Students worried after AUT cans creative industries courses

March 20, 2019

Students worried after AUT cans creative industries courses

AUT has cancelled the creative industries. Photo: Hannah Kronast

Students studying the creative industries at AUT University are worried about their career prospects after their major was cancelled at the last minute.

Students are concerned they might have chosen the wrong alternatives after AUT cancelled its Bachelor of Communication Studies Creative Industries major six days before it would begin for 2019.

Those affected were given three options: to continue the creative industries major as self-directed learning with no classes, change to their next available major of choice, or complete a generalised major.

Those interviewed by TWN said they were happy with the options given to them, but were concerned they were not allowed enough time to make a well-informed decision or get into their second choice of major.

Ainsley Meynell, a third-year student, wanted to do her second-choice major in advertising creativity but was unable to because the classes were filled when enrolment opened last December.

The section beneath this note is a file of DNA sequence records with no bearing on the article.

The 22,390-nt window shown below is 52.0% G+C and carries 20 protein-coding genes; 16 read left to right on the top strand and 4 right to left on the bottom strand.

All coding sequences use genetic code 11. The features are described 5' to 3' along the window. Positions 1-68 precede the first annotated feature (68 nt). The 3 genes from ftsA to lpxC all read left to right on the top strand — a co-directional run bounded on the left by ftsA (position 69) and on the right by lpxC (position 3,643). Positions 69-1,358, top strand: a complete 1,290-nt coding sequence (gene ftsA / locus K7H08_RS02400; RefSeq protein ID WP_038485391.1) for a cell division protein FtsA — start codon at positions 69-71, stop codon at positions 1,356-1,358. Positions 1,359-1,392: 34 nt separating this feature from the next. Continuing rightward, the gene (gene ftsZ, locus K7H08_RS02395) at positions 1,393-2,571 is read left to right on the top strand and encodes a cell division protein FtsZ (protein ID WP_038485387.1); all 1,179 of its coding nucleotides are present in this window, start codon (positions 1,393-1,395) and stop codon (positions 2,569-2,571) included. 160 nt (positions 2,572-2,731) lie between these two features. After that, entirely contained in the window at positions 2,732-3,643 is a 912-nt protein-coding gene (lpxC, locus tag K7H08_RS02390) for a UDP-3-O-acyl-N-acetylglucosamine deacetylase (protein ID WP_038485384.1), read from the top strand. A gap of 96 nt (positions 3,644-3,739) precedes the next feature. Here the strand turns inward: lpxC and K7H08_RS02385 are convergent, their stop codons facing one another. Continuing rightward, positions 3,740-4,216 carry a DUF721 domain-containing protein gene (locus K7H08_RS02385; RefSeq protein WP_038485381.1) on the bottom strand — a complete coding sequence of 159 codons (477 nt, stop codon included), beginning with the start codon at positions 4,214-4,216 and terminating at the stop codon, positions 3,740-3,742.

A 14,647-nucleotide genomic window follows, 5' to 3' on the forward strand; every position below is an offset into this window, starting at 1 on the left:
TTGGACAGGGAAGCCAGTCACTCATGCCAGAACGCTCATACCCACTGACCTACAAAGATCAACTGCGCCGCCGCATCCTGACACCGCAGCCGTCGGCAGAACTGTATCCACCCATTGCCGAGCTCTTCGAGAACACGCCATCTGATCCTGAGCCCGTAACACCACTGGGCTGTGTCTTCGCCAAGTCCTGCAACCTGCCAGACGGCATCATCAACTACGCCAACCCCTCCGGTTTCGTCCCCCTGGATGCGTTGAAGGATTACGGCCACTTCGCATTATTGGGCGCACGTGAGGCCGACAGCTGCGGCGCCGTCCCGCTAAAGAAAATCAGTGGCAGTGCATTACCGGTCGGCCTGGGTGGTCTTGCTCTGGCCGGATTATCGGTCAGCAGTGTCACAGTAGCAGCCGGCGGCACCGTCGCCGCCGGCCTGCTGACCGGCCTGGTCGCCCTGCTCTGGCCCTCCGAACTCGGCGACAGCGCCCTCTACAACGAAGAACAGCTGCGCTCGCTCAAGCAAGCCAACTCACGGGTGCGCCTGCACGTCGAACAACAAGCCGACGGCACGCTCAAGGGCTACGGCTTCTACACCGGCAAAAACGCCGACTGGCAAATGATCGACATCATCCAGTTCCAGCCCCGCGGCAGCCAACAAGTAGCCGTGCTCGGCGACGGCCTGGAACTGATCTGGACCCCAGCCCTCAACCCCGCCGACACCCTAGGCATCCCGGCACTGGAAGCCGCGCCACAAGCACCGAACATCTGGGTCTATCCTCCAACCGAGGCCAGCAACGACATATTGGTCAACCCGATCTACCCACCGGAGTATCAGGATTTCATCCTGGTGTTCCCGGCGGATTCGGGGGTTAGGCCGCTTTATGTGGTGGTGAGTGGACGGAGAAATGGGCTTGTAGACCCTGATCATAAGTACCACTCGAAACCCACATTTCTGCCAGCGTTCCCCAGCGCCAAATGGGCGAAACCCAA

Ms Meynell is now picking up pre-requisite papers to finish her degree with a major in public relations.

“Advertising was my second choice and I thought they would put you to your second choice as we filled out those forms, but then my third choice was PR and that was the only thing I was really eligible for. I was just like, I’m guessing I’m changing my career.”

She wishes the School of Communication Studies had cancelled the major sooner to allow her and other students to get into their second-choice papers.

Rosser Johnson, associate dean of the Faculty of Design and Creative Technologies, says an unprecedented set of circumstances led to the decision to cancel the major.

“We were faced with this perfect storm on [the] Monday afternoon and by the Tuesday morning we had worked through a range of different options, all of which had the students’ best interests at heart.”

The school plans to shift the creative industries content into the other major’s papers so students will still learn some of the skills it would have taught.

Elizabeth Caldwell, director of City Gallery Wellington, has described AUT’s termination of the major as “yet another blow to arts studies taking place around the country”.

The affected AUT students are now preparing for the year ahead but some are apprehensive about their new choices.

“It’s having this idea in my head of how this year’s going to go, just to be like nope… not having the teachers that I really liked and then having to go into these random classes, like I have PR on Thursdays and I don’t know if I really should be there,” says Jess Thomson-Booth, who has chosen to do a generalised major.

Ms Meynell says she was looking for a career in advertising project management but now has to re-evaluate if she can still do that with a public relations major.

Five second-year students have reportedly transferred to Massey University.

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